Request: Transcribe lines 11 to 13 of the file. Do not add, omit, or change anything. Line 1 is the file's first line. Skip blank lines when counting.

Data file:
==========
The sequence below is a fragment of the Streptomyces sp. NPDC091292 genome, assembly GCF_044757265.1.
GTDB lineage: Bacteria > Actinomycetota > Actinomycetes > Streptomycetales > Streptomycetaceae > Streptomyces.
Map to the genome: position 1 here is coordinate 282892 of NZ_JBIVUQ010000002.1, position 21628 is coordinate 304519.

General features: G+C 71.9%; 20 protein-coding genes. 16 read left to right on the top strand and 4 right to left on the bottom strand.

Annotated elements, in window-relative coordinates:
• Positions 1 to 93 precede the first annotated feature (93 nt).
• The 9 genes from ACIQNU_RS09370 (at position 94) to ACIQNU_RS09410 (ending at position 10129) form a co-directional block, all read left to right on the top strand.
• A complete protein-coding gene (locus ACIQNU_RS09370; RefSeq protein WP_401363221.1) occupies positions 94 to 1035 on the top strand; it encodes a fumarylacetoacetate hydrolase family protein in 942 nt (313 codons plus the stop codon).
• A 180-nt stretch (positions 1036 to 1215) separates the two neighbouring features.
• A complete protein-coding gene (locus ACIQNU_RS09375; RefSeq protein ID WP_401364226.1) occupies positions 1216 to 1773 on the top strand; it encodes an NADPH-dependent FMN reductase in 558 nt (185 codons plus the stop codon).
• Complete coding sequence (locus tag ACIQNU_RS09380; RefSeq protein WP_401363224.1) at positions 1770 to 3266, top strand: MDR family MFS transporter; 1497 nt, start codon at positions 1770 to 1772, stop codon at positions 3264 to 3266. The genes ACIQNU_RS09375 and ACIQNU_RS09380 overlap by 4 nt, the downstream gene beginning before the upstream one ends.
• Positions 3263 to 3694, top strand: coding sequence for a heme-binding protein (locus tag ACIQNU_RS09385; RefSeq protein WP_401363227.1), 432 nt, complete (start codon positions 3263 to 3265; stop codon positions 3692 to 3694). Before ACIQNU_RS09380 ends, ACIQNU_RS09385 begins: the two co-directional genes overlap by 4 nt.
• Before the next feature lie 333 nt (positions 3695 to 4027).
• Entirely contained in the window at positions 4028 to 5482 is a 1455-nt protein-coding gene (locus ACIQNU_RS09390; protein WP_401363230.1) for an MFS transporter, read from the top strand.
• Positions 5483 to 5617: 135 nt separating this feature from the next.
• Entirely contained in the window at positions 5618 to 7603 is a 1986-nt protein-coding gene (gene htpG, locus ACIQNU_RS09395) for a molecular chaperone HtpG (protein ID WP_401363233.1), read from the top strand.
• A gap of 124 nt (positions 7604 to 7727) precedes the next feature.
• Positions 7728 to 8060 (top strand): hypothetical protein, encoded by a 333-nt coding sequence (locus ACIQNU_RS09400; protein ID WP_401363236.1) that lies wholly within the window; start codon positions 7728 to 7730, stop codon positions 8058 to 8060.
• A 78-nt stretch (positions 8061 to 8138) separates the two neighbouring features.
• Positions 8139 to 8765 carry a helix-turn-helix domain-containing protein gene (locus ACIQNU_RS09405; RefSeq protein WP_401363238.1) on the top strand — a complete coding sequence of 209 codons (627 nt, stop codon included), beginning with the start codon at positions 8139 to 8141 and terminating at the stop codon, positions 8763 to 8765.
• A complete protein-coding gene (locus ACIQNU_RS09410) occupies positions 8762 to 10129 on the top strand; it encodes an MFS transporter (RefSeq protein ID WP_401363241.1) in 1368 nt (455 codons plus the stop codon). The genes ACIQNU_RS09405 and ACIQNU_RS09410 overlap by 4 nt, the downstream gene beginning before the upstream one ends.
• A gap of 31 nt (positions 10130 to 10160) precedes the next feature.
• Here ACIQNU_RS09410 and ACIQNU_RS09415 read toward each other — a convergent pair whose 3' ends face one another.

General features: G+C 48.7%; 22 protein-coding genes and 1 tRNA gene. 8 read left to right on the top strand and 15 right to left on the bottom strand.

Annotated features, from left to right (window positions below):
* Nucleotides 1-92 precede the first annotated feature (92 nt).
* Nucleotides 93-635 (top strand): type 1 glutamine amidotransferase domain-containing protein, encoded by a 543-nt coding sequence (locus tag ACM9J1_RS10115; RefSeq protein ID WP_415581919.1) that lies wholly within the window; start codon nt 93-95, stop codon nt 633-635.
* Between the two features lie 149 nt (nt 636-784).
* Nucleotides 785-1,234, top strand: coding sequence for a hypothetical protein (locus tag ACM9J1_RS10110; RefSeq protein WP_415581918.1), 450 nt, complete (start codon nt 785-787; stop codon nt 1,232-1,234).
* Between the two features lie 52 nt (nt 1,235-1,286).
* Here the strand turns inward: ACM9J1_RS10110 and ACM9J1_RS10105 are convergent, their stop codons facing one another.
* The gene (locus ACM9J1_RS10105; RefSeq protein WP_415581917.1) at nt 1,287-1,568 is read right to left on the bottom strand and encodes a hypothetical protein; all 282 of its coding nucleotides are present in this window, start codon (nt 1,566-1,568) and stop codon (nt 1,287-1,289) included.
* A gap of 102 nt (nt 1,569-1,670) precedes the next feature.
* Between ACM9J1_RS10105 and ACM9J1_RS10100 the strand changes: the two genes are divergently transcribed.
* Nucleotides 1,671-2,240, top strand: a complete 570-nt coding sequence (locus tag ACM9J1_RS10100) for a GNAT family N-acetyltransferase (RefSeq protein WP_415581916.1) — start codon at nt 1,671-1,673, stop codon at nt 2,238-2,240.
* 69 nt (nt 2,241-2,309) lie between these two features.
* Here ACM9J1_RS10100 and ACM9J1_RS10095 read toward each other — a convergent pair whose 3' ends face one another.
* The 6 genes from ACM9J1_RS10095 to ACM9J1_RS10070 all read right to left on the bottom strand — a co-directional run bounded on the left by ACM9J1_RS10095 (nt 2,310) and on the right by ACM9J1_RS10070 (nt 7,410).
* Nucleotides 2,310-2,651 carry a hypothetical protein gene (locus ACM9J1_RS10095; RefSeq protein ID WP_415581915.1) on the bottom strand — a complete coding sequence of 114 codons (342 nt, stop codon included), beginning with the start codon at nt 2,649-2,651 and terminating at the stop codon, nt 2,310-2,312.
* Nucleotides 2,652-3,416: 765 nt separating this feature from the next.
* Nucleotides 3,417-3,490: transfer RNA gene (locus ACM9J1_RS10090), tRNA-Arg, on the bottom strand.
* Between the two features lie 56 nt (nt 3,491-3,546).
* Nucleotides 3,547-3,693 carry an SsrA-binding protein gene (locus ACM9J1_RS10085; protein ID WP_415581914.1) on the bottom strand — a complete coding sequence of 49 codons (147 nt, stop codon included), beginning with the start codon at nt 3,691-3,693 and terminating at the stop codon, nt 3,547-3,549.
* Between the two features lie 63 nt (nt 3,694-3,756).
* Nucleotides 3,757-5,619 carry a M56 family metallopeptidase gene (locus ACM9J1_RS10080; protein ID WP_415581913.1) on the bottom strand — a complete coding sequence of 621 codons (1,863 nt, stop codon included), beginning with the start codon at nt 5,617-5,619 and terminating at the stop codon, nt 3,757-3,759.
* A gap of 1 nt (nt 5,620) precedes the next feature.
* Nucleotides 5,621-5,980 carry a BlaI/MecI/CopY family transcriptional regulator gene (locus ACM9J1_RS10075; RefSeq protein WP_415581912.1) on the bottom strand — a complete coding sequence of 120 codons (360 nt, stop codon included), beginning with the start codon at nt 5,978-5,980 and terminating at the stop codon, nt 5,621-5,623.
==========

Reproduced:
• Complete coding sequence (locus tag ACIQNU_RS09380; RefSeq protein WP_401363224.1) at positions 1770 to 3266, top strand: MDR family MFS transporter; 1497 nt, start codon at positions 1770 to 1772, stop codon at positions 3264 to 3266. The genes ACIQNU_RS09375 and ACIQNU_RS09380 overlap by 4 nt, the downstream gene beginning before the upstream one ends.
• Positions 3263 to 3694, top strand: coding sequence for a heme-binding protein (locus tag ACIQNU_RS09385; RefSeq protein WP_401363227.1), 432 nt, complete (start codon positions 3263 to 3265; stop codon positions 3692 to 3694). Before ACIQNU_RS09380 ends, ACIQNU_RS09385 begins: the two co-directional genes overlap by 4 nt.
• Before the next feature lie 333 nt (positions 3695 to 4027).